The Cost of Living

Another of the prime minister’s pledges was to halve inflation this year.

At the time he made it, this pledge looked pretty unspectacular, given a) controlling inflation is the Bank of England‘s task, not the government’s and, anyway, b) pretty much every economist was expecting inflation to halve this year anyway.

But over the course of the year inflation defied many of those economists’ forecasts, with the upshot that by the summer that pledge looked quite risky.

But then, no sooner had inflation surprised on the upside, it surprised on the downside, falling faster than most economists expected.

By the end of the year the consumer price index rate of inflation was down to 3.9% which is nearly in “normal” territory, albeit considerably higher than the Bank of England’s 2% target.

But while that meant the rate was indeed halved (actually more than halved) over the year, this hardly ends the cost of living crisis.

After all, inflation is simply the rate at which prices are changing each year. And right now prices are still 15% higher than they were a couple of years ago.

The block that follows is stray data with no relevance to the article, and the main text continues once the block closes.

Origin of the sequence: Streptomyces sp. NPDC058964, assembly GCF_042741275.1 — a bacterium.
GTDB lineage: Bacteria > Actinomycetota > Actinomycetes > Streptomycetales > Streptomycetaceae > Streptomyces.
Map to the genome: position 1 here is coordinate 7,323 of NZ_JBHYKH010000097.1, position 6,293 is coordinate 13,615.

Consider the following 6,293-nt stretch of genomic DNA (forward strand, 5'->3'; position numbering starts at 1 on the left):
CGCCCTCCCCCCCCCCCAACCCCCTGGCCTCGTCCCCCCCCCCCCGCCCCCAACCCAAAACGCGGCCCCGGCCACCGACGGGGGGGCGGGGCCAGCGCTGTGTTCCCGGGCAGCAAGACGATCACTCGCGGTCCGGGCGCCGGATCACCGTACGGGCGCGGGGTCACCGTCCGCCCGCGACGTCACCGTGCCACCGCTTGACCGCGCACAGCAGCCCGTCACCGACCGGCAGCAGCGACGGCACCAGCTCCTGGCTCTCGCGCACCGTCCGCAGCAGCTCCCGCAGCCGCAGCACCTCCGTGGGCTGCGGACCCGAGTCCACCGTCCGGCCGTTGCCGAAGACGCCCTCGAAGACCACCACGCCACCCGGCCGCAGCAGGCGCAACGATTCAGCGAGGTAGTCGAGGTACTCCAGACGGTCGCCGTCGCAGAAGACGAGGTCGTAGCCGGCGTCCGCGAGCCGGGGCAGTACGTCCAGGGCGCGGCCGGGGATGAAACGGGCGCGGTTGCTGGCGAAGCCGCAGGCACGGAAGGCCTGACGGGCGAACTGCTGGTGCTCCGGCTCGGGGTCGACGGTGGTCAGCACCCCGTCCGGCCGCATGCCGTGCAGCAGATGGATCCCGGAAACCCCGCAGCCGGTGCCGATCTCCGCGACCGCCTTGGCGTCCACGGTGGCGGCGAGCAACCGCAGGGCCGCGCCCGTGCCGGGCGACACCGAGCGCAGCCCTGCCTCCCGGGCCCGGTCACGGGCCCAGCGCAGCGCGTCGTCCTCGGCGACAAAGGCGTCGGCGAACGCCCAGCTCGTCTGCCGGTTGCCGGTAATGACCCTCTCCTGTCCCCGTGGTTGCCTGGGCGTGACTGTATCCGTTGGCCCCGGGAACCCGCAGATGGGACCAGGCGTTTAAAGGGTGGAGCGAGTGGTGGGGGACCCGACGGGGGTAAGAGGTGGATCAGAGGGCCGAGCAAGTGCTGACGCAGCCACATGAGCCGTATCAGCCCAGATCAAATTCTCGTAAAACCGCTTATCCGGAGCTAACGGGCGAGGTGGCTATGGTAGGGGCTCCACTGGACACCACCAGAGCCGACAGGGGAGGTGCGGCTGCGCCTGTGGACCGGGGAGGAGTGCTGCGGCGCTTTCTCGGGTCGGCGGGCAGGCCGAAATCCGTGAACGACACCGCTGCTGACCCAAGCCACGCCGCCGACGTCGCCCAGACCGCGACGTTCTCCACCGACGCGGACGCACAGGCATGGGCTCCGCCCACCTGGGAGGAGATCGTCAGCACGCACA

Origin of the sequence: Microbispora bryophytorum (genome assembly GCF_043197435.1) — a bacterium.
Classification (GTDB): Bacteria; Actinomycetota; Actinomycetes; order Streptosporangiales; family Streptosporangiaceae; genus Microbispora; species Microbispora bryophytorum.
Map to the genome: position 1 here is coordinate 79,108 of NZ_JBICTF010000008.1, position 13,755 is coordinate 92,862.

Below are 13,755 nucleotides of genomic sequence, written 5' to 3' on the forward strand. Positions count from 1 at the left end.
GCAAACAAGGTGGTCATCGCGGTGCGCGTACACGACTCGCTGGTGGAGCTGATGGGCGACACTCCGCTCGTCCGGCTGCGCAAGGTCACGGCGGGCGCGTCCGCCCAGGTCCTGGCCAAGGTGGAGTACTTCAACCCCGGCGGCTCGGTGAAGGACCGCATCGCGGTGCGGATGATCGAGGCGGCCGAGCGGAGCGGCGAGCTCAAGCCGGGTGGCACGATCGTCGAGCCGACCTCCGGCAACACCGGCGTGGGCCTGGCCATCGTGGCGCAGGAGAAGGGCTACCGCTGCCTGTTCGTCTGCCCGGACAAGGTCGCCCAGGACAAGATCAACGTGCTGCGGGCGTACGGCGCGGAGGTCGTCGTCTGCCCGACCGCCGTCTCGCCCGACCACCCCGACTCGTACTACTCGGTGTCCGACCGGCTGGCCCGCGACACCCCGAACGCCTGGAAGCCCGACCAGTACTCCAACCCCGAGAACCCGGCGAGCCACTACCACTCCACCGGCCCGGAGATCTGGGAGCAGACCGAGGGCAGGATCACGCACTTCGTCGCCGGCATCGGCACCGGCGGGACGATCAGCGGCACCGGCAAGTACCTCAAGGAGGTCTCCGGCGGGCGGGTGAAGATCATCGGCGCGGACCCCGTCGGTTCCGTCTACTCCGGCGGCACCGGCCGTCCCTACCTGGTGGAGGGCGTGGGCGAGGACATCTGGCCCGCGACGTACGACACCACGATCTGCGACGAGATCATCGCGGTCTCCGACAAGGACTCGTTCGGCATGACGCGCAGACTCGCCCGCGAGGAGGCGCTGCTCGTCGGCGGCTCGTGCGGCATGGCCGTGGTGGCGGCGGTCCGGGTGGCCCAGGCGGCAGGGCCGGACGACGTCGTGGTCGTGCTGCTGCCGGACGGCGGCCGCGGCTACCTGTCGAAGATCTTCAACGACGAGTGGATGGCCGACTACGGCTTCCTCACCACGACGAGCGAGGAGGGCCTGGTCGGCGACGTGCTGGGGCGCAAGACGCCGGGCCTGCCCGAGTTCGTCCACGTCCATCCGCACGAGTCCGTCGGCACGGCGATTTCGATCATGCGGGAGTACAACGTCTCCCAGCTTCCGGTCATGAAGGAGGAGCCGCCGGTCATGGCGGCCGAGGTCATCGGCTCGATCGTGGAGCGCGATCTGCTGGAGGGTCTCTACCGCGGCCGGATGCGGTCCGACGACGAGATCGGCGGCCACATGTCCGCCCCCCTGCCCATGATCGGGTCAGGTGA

It’s that jump in levels which is causing severe economic hardship right now.

Life is not getting any less expensive. It’s just getting expensive a little slower than it was a year or so ago.

Interest rates

It’s tempting to lump interest rates along with the other things that didn’t turn out as bad as expected, but here the story is more complicated.

True: rates never rose to the 6% highs that were once expected around the time of the Truss mini-budget and also during the inflation spike during the Hunt chancellorship.

But they nonetheless rose far higher than most had expected at the start of the year, up to a peak of 5.25%. As the year ended, the Bank was still insisting that they would stay up there for some time (and some members were still voting for higher rates) but most investors believe they will be cut numerous times in the new year – down as far as 4% by the end of the year.